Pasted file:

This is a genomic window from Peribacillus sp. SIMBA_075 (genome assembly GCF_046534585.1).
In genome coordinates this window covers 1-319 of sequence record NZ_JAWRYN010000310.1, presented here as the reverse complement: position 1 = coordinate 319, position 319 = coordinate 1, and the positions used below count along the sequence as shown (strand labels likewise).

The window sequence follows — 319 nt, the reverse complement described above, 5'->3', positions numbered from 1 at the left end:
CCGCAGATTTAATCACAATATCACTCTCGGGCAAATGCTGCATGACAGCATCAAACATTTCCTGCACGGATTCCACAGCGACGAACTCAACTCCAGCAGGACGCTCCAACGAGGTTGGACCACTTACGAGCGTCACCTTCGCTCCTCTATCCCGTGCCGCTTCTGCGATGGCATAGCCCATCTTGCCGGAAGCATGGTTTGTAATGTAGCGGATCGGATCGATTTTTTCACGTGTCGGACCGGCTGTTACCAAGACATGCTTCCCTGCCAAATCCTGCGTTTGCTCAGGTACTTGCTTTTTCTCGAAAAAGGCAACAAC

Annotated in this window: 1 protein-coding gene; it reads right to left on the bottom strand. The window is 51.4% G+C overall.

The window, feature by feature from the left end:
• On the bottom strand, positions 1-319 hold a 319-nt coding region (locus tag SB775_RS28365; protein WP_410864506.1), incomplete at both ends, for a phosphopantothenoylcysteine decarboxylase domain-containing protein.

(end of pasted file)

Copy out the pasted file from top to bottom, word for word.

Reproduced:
This is a genomic window from Peribacillus sp. SIMBA_075 (genome assembly GCF_046534585.1).
In genome coordinates this window covers 1-319 of sequence record NZ_JAWRYN010000310.1, presented here as the reverse complement: position 1 = coordinate 319, position 319 = coordinate 1, and the positions used below count along the sequence as shown (strand labels likewise).

The window sequence follows — 319 nt, the reverse complement described above, 5'->3', positions numbered from 1 at the left end:
CCGCAGATTTAATCACAATATCACTCTCGGGCAAATGCTGCATGACAGCATCAAACATTTCCTGCACGGATTCCACAGCGACGAACTCAACTCCAGCAGGACGCTCCAACGAGGTTGGACCACTTACGAGCGTCACCTTCGCTCCTCTATCCCGTGCCGCTTCTGCGATGGCATAGCCCATCTTGCCGGAAGCATGGTTTGTAATGTAGCGGATCGGATCGATTTTTTCACGTGTCGGACCGGCTGTTACCAAGACATGCTTCCCTGCCAAATCCTGCGTTTGCTCAGGTACTTGCTTTTTCTCGAAAAAGGCAACAAC

Annotated in this window: 1 protein-coding gene; it reads right to left on the bottom strand. The window is 51.4% G+C overall.

The window, feature by feature from the left end:
• On the bottom strand, positions 1-319 hold a 319-nt coding region (locus tag SB775_RS28365; protein WP_410864506.1), incomplete at both ends, for a phosphopantothenoylcysteine decarboxylase domain-containing protein.